23 results
 Applied Geoscience and Technology Division (SOPAC) of SPC

As populations grow in Pacific Island Countries, urbanisation and development expand and pressure on the coastal zone increases. Demands are made for land reclamation and coastal stabilisation. The coast is expected to provide more and more resources ranging from construction materials to food, to ab-
sorb growing amounts of domestic and industrial refuse, as well as to continue to retain its cultural importance.

Available online|One copy

Call Number: 333.917099 SHE [EL]

Physical Description: 40 p. : col. photos ; 20 cm

 Applied Geoscience and Technology Division (SOPAC) of SPC

Nauru is a single raised coral island
with a total land area of 21 sq km.
Despite its small land area, Nauru has
an EEZ that extends over more than
320 000 sq km. Its maximum height
above sea level is approximately 70 m.

Kept in vertical file collection|Also available electronically

Call Number: VF 4339 [EL]

Physical Description: 11 p. ; 29 cm

 Applied Geoscience and Technology Division (SOPAC) of SPC

The Cook Islands comprises 15 islands with a total
land area of 237 sq km and a
maximum height above sea-level of
652 m. The islands are scattered over
an Exclusive Economic Zone (EEZ) of
1.8 million sq km; one of the largest
EEZ’s in the South Pacific.

Kept in vertical file collection|also available electronically

Call Number: VF 4343 [EL]

Physical Description: 13 p. ; 29 cm

 Applied Geoscience and Technology Division (SOPAC) of SPC

Practioners representing national, regional and international agencies, tertiary institutions and non-government organizations involved in coastal management met at the offices of the South Pacific Applied Geosciences Commission (SOPAC) 10-12 December 2003. The meeting was convened by the Secretariat for the Pacific Regional Environment Programme (SPREP) to discuss current initiatives and emerging issues relating to coastal management in the Pacific Islands region.

E-file kept in "FL" field

Call Number: VF 6591 (EL)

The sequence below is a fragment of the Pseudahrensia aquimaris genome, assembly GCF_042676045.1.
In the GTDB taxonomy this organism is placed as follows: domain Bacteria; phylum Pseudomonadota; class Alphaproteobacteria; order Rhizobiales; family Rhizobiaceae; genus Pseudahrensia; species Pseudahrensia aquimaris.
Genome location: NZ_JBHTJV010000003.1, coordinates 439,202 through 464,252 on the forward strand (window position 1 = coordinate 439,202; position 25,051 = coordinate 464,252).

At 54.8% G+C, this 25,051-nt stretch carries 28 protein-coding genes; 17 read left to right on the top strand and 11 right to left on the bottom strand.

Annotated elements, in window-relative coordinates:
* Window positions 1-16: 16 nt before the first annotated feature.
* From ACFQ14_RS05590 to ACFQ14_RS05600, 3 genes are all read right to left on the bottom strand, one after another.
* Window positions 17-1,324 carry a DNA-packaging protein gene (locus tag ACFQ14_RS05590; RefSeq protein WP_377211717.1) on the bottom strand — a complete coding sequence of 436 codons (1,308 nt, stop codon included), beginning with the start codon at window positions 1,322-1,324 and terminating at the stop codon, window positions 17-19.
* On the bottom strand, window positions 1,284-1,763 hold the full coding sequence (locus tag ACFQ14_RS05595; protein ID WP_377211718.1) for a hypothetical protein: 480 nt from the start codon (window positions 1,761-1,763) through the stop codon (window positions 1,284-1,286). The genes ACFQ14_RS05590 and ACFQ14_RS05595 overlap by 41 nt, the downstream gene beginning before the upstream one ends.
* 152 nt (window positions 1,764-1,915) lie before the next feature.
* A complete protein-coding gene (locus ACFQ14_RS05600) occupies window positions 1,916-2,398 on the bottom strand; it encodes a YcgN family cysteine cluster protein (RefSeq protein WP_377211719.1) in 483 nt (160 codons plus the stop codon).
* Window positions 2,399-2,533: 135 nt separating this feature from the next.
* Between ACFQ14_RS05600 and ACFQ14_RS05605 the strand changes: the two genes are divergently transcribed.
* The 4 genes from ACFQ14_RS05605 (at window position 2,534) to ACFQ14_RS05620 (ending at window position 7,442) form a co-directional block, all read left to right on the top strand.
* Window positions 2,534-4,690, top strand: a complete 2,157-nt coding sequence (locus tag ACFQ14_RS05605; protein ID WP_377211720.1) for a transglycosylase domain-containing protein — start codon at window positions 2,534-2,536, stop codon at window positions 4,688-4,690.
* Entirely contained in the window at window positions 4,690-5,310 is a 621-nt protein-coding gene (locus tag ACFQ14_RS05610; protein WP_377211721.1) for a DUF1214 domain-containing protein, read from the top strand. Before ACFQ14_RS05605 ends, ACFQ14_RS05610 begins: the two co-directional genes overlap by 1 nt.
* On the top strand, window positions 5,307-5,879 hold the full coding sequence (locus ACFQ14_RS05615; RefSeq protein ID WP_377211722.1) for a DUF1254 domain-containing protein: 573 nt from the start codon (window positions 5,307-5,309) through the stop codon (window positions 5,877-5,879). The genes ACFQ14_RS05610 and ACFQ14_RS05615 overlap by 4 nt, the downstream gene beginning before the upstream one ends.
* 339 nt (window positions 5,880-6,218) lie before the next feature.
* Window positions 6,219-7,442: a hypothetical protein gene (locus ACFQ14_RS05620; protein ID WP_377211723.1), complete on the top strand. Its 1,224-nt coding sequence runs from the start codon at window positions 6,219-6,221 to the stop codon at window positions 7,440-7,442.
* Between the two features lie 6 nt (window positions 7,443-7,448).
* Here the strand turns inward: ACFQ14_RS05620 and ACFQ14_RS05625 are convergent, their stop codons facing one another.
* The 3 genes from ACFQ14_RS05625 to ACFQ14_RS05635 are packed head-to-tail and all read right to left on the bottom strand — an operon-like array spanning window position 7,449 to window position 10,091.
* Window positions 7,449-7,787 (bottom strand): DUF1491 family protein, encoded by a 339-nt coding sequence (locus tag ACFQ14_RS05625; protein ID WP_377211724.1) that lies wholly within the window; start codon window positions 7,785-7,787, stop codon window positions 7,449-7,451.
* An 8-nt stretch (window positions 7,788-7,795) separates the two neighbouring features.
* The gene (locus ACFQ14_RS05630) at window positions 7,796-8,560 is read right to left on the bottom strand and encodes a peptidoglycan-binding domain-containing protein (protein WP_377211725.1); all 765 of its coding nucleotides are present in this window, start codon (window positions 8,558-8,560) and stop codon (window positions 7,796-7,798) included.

Applied Geoscience and Technology Division (SOPAC) of SPC

"SOPAC is mandated by 18 Pacific Island Countries (PICs) to provide technical policy and project level advice on the sustainable development, utilization and protection of water resources in its member countries. Of particular concern is the capacity of urban and rural water supply systems to provide safe drinking water, and the impact of inadequate sanitation facilities on water resources, the environment and public health.

 Applied Geoscience and Technology Division (SOPAC) of SPC

The Cook Islands, a self-governing country in the central South Pacific consists of fifteen islands, all islands between 8°S and 23°S and 156°W and 167°W. It is geographically divided into two groups a Northern Group comprising Penrhyn, Rakahanga, Manihiki,Suwarrow, Nassau and Pukapuka. All are atolls except Nassau. The Southern Group comprises Palmerston, Rarotonga,Mangaia, Mauke and Atiu as high islands; Aitutaki a part atoll with a volcanic peak and a large lagoon: Mitiaro an elevated coral island and Manuae and Palmerston atolls. Tukutea is a small island near Atiu.

 Applied Geoscience and Technology Division (SOPAC) of SPC

In summary, the coast is part of an emergent, Holocene reef-carbonate system, with the beach being comprised entirely of carbonate sediments developed on phosphate-rich, cavernous, dolomite limestone bedrock. The coastline is partly rocky with classic karst limestone pinnacles found throughout the bay. The reef is a coral dominated system and is narrow and well-flushed, with many closely-spaced reef channels. The coastline at Anibare Bay is an active and dynamic one. The relatively coarse admixture of abraded sand and gravel and highly abraded karts pinnacles testify to this.

 Applied Geoscience and Technology Division (SOPAC) of SPC

This report identifies the present status of Integrated Water Resources Management (IWRM) in the Fiji Islands and barriers to the more effective implementation of IWRM. Because water performs so many important functions for society, the responsibility for water is always spread among different organisations, public and private, and is located among several government ministries. IWRM is both a set of mechanisms and a process.

Available online

Call Number: [EL]

Physical Description: 35 p.

 Applied Geoscience and Technology Division (SOPAC) of SPC

Small island nations in the Pacific face water supply and sanitation problems amongst the most critical in the world. This is especially so in the Republic of Kiribati where shallow, fresh groundwater is the major source of water. It is extremely vulnerable to natural and human- induced changes. Storm surges, droughts and over-extraction cause seawater intrusion. Settlements and agricultural activities can extremely rapidly pollute the shallow groundwater. The incidence of illnesses and deaths from water-borne diseases, especially amongst children, are unacceptably large.

 Applied Geoscience and Technology Division (SOPAC) of SPC